Eric Stach wailing at Studio 105 (presumably) with what looks to be a Catherine Morrisey masterpiece in the background … courtesy of londoner.ca … but JBNBlog would love to add the photographer credit
JBNBlog doesn’t know Justin Ford — but salutes JFord for this fine piece on the Eric Stach-helmed Studio 105 four-month Festival of Improvisation Music. Solidarity with QMI Agency colleagues at Londoner where the story ran earlier in the summer.
So get on down to 105 Clarence St.. Soho, #ldnont, 9 p.m. tonight (Friday) for this week’s fest marvel. We should hear Yannik Allwood (maybe Yanick Allwood?), piano, Art Lang, bass, the Bernie Koenig/Art Pratten Duo, the Eric Stach Free Music Unit & maybe some other kewl souls.
Two questions . . . one for Eric & the organizers … when will alto sax ace Karen Ng be back? She’s great.
.., and the second for you, the general JBNBlog public, for the usual prizes … name the 2014 fest participant who will also be writer-in-residence at Western and the LPL … & in addition be part of the big Words fall list, something else JBNBlog would love to know more about.
over to to Justin
By Justin Ford, Special to the Londoner
Residents of London will be able to experience incredible improvisation music every Friday night until they see the streets littered with trick-or-treaters.
The Festival of Improvisation Music starts July 4, at 105 Clarence St. South at Studio 105. The festival will run every single Friday at the same venue until Halloween. The shows were put together by Eric Stach.
Stach is a local musician who loves jazz. His first “band” was a 10-piece church band where he wielded the clarinet. He is now a master of the alto sax.
When Stach first came to town in 1966, his style was considered “too radical.” People didn’t care for his improvisation style, and demanded something more clear-cut.
“I was never invited in,” Stach said. “But then again I never wanted to be in, or play that way.”
Stach has an improvisation background spanning four decades. Some of the professionals he’s encountered over his illustrious career will be the musicians taking the stage at Studio 105 on Fridays.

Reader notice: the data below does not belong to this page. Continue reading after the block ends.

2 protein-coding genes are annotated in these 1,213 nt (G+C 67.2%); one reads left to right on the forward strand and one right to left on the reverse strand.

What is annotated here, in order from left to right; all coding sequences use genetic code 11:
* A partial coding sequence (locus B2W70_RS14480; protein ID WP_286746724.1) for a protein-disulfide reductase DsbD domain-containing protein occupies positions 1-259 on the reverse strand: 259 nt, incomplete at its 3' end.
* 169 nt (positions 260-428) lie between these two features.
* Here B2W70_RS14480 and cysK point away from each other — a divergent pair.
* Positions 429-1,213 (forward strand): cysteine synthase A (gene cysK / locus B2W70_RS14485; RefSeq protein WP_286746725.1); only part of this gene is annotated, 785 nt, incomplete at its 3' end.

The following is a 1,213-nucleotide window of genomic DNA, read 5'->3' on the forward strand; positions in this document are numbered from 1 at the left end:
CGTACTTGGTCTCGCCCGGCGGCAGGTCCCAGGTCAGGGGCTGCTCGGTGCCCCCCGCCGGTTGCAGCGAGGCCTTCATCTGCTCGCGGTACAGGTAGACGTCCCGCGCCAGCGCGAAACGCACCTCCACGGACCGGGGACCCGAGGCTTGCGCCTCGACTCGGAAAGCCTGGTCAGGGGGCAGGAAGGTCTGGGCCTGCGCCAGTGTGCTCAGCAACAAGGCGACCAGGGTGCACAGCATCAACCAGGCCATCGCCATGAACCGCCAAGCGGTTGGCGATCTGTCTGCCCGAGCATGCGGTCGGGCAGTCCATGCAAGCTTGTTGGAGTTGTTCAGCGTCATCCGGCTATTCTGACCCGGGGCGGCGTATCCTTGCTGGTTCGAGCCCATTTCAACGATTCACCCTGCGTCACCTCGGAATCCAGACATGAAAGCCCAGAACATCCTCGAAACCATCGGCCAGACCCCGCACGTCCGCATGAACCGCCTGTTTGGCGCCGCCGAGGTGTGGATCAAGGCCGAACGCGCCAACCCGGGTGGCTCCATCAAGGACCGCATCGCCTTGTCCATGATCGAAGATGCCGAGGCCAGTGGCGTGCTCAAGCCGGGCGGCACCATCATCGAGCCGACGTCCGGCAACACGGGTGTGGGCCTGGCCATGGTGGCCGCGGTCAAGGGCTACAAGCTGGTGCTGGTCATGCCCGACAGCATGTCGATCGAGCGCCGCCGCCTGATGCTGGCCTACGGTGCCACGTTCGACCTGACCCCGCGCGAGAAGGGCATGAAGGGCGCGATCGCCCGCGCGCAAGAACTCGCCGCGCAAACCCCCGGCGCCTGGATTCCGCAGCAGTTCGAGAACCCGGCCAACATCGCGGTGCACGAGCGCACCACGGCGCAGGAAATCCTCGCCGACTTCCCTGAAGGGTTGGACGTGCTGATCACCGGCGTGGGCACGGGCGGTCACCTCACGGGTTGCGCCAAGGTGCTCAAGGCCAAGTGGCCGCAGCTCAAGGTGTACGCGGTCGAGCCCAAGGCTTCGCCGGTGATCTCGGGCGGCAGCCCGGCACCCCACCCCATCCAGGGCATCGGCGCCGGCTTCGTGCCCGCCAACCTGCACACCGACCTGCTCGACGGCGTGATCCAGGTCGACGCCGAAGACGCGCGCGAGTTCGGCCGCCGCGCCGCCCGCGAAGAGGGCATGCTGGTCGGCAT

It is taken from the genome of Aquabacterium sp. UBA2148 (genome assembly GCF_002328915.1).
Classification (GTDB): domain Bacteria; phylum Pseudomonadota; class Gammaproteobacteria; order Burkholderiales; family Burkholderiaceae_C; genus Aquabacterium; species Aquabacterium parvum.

“They’re all people that stand out over the last 45 years,” explained Stach. “All the musicians are handpicked.”
The shows will mainly consist of improvised jazz sets. Stach went on to explain about 60 per cent of what those in attendance will see and hear will be jazz.
“You get a lot of strange and different backgrounds,” said Stach of the other 40 per cent.
Each Friday you can expect two different groups on stage. They will share the stage for four hours, rotating in 20-minute improvised shifts until 1 a.m. rolls around.
Stach -with the help of his wife- doesn’t put these shows on because they’re profitable. He does it simply for the love of music. Specifically, jazz music. Stach explained that it’s extremely hard to find real jazz shows these days, and the shows that do claim to be jazz are often watered-down mainstream versions of what it used to be.
“I want to look more toward experimental music with strong personal character. I want people to reflect their personalities.”
How does one play a 20-minute set of completely improvised music? Well, talent, and lots of it. All the musicians Stach handpicked are legitimate professionals, who have been “jamming” like this for a very long time. The musicians don’t even bother to talk to each other before their set. No mention of key, time signature, or even melody is needed. They walk up there, musically blindfolded, and let it pour out.
“When you operate that way there’s more risk involved,” Stach said. “It’s like not having a life-insurance policy.”
According to Stach, there’s very little real jazz going on anymore. So come to Studio 105 for a glimpse of the real thing. Each show will start at 9 p.m. and end at 1 a.m. Donations will be accepted at the door.